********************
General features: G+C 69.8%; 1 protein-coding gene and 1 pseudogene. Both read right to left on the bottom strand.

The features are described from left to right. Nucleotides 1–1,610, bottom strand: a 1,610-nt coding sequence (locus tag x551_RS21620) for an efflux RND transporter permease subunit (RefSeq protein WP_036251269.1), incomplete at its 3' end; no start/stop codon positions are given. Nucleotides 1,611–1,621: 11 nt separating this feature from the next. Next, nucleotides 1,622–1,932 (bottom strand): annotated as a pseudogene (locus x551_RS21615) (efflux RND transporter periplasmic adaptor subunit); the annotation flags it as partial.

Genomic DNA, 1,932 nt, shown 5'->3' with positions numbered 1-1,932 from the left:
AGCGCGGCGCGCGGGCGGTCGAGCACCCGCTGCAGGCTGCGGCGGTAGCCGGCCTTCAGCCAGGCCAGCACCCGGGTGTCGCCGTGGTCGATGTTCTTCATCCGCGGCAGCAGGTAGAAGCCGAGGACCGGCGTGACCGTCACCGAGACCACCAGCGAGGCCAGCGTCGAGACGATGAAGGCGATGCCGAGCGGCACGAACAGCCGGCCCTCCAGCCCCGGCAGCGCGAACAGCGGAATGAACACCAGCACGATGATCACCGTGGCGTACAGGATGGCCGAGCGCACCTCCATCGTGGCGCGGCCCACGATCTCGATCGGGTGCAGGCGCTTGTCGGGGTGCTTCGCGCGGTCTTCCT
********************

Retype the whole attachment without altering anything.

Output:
General features: G+C 69.8%; 1 protein-coding gene and 1 pseudogene. Both read right to left on the bottom strand.

The features are described from left to right. Nucleotides 1–1,610, bottom strand: a 1,610-nt coding sequence (locus tag x551_RS21620) for an efflux RND transporter permease subunit (RefSeq protein WP_036251269.1), incomplete at its 3' end; no start/stop codon positions are given. Nucleotides 1,611–1,621: 11 nt separating this feature from the next. Next, nucleotides 1,622–1,932 (bottom strand): annotated as a pseudogene (locus x551_RS21615) (efflux RND transporter periplasmic adaptor subunit); the annotation flags it as partial.

Genomic DNA, 1,932 nt, shown 5'->3' with positions numbered 1-1,932 from the left:
AGCGCGGCGCGCGGGCGGTCGAGCACCCGCTGCAGGCTGCGGCGGTAGCCGGCCTTCAGCCAGGCCAGCACCCGGGTGTCGCCGTGGTCGATGTTCTTCATCCGCGGCAGCAGGTAGAAGCCGAGGACCGGCGTGACCGTCACCGAGACCACCAGCGAGGCCAGCGTCGAGACGATGAAGGCGATGCCGAGCGGCACGAACAGCCGGCCCTCCAGCCCCGGCAGCGCGAACAGCGGAATGAACACCAGCACGATGATCACCGTGGCGTACAGGATGGCCGAGCGCACCTCCATCGTGGCGCGGCCCACGATCTCGATCGGGTGCAGGCGCTTGTCGGGGTGCTTCGCGCGGTCTTCCT